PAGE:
April 4, 2017

New Protests and Their Future in Russia


On March 26, Russia recalled events that had previously been totally forgotten. Tens of thousands took to the streets in approximately 100 cities from the Far East to the North Caucasus.

Thousands were arrested and some of them are still in jail. The impetus was an anti-corruption investigation made by Aleksei Navalny about prime minister Medvedev’s ‘hidden empire’. Uploaded on YouTube, the video got millions of views1. Nevertheless, the Kremlin, government, and Duma refused to discuss either the investigation or problems of corruption in general. As a result, Navalny and his supporters organized rallies in dozens of Russian cities.

The local authorities prohibited all of these rallies in every city for different – sometimes absolutely illegal – reasons. I have to note that Russian legislation literally impedes the possibility of free expression of political opinion. But even this legislation was violated by the authorities. Moreover, the organizers of the rallies came under police pressure. For example, an organizer in Khabarovsk was fined before a rally for possible violations that might occur during the event2. In Bryansk region, a school student was taken away from lessons for a ‘conversation’ with police, because he had spread information about Navalny’s investigation on social media. Teachers then proceeded to lecture his classmates about ‘stability’ and ‘threat’ of revolutions3. However, such news only radicalized possible participants and improved turnout.
The rallies were the largest protest event in Russia since 2012. Observers noticed that it was mostly young people who took to the streets. However, we shouldn’t overestimate this event for several reasons.
First of all, the Kremlin has already demonstrated that it was able to manage street protests. A combination of limited repression and unlimited propaganda may be still effective. The April 3 terrorist attack in St. Petersburg can be used by the regime to call for ‘national unity’.

Second, the wave of mobilization seems to be short in duration. Even if new rallies follow the March 26 protests, they will be smaller. The opposition cannot organize permanent pressure on the regime. Political mobilization is still a discrete rather than a continuous phenomenon.

Moreover, other protest initiatives remain unsuccessful. Truck drivers have tried to organize a national strike against new taxes enacted in 2015, and were already able to spark protests at that time4. Though this strike is still ongoing in different regions, the number of supporters is not enough to ensure positive outcomes.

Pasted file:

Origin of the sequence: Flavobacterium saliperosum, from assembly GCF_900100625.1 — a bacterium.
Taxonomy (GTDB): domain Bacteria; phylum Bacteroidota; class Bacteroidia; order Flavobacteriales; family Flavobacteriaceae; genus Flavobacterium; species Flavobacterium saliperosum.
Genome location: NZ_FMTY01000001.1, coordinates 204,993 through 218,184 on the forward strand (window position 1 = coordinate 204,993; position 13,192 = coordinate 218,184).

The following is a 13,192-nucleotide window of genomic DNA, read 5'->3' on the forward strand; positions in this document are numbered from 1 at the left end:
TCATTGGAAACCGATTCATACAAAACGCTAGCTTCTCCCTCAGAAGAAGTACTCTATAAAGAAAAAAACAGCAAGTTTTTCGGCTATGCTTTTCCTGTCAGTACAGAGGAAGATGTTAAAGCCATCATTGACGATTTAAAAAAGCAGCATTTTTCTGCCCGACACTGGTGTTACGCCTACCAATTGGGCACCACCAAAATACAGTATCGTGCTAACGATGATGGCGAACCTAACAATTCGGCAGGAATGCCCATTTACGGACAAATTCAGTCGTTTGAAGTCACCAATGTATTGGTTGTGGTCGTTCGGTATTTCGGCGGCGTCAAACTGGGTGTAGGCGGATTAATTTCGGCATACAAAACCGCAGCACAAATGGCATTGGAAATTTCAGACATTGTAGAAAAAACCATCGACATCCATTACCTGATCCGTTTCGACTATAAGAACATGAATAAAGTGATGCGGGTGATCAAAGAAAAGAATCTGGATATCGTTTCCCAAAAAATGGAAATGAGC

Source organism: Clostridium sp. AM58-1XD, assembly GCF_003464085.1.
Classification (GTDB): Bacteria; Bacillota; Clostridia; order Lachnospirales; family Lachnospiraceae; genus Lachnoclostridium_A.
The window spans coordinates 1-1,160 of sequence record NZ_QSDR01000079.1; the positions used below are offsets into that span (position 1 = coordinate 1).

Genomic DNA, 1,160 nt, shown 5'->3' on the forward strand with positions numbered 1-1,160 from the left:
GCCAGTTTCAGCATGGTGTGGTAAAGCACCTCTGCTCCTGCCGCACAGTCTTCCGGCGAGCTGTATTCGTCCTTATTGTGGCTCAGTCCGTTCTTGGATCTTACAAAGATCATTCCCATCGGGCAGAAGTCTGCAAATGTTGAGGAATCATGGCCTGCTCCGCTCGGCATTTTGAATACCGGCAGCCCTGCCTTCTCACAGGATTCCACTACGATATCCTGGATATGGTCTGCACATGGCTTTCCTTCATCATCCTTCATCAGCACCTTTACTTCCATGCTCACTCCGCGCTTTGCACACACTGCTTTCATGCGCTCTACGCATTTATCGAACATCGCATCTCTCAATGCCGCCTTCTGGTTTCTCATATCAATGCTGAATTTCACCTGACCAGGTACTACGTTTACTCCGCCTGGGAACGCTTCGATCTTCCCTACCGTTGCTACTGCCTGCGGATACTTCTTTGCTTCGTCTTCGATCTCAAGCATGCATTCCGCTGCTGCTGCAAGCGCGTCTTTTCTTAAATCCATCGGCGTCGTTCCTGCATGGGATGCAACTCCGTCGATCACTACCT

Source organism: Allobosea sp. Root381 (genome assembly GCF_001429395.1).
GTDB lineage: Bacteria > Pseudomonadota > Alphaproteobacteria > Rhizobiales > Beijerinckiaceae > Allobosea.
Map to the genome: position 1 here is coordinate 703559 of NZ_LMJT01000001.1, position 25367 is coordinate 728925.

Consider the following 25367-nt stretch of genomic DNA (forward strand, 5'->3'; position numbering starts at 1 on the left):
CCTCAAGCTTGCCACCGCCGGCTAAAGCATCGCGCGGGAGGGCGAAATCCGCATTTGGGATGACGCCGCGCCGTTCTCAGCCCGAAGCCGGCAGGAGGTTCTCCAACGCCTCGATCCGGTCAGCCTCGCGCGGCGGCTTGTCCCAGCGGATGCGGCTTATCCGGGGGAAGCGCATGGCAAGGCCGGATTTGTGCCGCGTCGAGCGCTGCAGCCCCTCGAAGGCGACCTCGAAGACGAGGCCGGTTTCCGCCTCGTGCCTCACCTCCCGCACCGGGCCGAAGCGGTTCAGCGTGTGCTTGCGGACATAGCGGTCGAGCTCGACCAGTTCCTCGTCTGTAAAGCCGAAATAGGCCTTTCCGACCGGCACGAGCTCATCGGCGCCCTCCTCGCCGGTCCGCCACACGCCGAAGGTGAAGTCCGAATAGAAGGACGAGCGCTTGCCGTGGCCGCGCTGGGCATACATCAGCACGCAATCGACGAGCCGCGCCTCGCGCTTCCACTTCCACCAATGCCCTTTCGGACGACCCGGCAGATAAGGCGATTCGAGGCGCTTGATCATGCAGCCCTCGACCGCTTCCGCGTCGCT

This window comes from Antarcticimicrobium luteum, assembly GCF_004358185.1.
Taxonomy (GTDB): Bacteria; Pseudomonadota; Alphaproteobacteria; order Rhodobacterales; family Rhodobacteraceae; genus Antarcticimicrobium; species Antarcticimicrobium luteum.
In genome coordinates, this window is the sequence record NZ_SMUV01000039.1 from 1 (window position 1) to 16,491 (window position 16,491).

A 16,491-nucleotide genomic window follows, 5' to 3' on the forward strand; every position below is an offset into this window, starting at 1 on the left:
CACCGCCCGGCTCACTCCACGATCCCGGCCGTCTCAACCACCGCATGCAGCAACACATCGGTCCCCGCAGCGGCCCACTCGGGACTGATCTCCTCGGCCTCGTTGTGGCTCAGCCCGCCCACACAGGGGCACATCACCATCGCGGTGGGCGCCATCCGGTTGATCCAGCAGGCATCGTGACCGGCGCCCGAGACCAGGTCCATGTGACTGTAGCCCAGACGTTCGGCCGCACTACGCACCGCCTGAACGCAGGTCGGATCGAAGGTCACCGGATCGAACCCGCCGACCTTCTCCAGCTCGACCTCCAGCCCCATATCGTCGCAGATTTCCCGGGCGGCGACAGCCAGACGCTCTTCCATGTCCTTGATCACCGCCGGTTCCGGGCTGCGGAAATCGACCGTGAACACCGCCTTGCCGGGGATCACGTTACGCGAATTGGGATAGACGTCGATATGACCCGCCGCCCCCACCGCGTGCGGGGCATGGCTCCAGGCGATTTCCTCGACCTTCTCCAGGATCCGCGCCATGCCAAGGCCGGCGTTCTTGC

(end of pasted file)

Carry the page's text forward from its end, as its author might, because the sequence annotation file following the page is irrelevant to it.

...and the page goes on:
The possible shutdown of the European University at St. Petersburg, by contrast, has yet to cause any notable protest actions. This leading Russian research centre in the field of political sciences and sociology is under threat of elimination because of political and economic reasons. The former are that the educational process in the university is too independent and critical toward the regime, while the latter is that the building of the university is desired by undetermined business structures—which, according to a view popular on social media, are close to Prime Minister Medvedev. According to Navalny’s investigation, Medvedev owns a mansion in the centre of St. Petersburg near the university5. Currently, the cancellation of the license of the university is being decided in court at the moment. The existence of independent courts in Russia is far from proven; therefore, reliance on a judicial solution seems to be strange. Moreover, this reliance is a significant obstacle to protest mobilization.

To conclude it seems that the regime is not very afraid of protest activity. The Kremlin experienced massive rallies in 2011-2012, but after analysing the 2013-14 events in Ukraine, developed effective tools to secure the status quo. On the other hand, the opposition is not able to support protracted political mobilization. Most protesters still want to avoid radicalization. Nevertheless, the recent events demonstrate the existence of unresolved contradictions in Russian political, social, and economic life.
1 https://www.youtube.com/watch?v=qrwlk7_GF9g 2 https://meduza.io/news/2017/03/21/v-habarovske-oshtrafovali-organizatora-mitinga-kotorogo-esche-ne-bylo 3 https://meduza.io/feature/2017/03/18/to-est-patriotov-v-vashem-klasse-net  4 Interview with one of the leaders of the truck drivers http://www.rbc.ru/spb_sz/27/03/2017/58d8a47a9a79479b489544c6 5 On the situation with the European University: http://www.rbc.ru/society/30/03/2017/58dbcf739a794705291f8c4c

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